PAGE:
Historically, en passant is one of the last series of major rule changes in European chess that occurred in the 14th to 15th century, together with the introduction of the two-square first move for pawns, castling, and the unlimited range for queens and bishops. Because of their separation from European chess prior to that period, the Asian chess variants do not feature any of these moves.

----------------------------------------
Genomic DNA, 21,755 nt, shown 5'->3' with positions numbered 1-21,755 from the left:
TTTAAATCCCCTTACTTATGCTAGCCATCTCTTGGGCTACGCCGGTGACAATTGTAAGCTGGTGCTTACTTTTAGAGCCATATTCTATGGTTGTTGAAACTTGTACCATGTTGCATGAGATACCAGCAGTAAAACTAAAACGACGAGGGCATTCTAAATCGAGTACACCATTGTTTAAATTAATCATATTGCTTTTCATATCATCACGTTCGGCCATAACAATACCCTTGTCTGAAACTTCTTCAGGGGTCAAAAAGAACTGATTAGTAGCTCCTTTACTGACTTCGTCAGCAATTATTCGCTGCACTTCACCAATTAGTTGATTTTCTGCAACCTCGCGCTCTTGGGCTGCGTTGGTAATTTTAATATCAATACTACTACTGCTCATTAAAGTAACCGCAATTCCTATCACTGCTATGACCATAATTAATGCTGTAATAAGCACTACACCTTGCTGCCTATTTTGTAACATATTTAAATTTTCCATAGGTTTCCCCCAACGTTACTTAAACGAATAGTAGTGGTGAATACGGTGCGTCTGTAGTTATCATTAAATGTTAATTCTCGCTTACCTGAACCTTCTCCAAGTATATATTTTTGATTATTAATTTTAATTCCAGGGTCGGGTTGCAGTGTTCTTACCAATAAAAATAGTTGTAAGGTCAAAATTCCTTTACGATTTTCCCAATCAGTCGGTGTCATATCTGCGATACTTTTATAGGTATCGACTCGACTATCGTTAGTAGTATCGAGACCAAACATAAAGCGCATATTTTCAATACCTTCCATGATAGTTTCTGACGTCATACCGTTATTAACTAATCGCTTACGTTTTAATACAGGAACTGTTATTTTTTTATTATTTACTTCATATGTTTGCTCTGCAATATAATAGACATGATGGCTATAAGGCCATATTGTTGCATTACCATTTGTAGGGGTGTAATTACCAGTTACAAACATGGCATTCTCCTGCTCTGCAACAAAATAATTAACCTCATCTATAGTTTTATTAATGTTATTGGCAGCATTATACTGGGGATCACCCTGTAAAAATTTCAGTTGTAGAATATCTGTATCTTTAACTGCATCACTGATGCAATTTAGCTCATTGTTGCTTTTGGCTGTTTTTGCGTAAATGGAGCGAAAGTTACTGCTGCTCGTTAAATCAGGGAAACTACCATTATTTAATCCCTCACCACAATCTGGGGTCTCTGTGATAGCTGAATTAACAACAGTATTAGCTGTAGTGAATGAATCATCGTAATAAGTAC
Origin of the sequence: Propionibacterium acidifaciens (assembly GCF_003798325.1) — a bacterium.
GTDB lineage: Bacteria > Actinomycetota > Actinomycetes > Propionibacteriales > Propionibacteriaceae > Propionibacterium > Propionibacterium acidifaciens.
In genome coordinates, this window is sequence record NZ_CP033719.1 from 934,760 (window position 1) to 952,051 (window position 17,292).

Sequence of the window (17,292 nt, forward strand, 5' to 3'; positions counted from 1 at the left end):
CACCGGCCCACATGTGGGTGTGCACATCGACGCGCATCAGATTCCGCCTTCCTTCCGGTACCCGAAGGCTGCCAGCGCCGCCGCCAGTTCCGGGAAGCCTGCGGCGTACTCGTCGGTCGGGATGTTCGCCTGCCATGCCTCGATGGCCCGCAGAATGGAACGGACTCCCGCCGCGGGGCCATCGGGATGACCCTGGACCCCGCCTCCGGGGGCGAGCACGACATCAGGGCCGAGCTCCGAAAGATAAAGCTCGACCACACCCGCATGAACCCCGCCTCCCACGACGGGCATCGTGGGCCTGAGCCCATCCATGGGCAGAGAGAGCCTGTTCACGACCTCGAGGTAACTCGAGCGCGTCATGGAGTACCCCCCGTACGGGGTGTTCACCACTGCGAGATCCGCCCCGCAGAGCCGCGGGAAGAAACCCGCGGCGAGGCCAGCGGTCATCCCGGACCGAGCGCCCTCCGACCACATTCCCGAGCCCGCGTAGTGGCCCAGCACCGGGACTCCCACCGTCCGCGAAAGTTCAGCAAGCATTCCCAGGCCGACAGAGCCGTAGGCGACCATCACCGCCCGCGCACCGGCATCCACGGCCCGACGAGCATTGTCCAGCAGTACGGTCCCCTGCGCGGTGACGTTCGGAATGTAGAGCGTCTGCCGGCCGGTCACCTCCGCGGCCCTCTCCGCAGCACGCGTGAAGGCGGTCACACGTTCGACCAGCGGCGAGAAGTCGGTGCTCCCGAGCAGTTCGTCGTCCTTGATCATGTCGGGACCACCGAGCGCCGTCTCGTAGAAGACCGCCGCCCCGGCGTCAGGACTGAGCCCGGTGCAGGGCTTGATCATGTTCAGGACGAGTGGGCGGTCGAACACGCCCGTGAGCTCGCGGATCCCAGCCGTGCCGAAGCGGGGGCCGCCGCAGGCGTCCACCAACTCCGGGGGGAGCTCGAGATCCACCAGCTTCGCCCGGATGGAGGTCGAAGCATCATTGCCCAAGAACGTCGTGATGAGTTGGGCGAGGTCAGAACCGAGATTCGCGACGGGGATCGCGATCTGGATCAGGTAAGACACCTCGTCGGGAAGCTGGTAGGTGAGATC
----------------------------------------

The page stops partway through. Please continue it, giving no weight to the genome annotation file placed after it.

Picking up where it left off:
The idea behind en passant was that when the two-square first move for pawns was introduced to speed up the opening phase, this should not allow pawns to sneak past opposing pawns. Although a novice introduced to en passant by an opponent in the course of a game will often react with incredulity at the apparent illogic of this rule, upon closer examination, it is quite logical. As its name implies, the conceit is that a pawn, which ordinarily moves only one square at a time, cannot move immediately to a square two rows ahead. It is thus vulnerable to being killed "in passing" through the first square to get to the second. The same principle can be seen in the rule that one cannot castle through 'check'. Since a King ordinarily moves only one square at a time, he cannot move two squares at once, and thus renders himself vulnerable to being killed in passing through the first square. Since by the conventions of chess, a King is not allowed to expose himself to death, castling through 'check' is not allowed.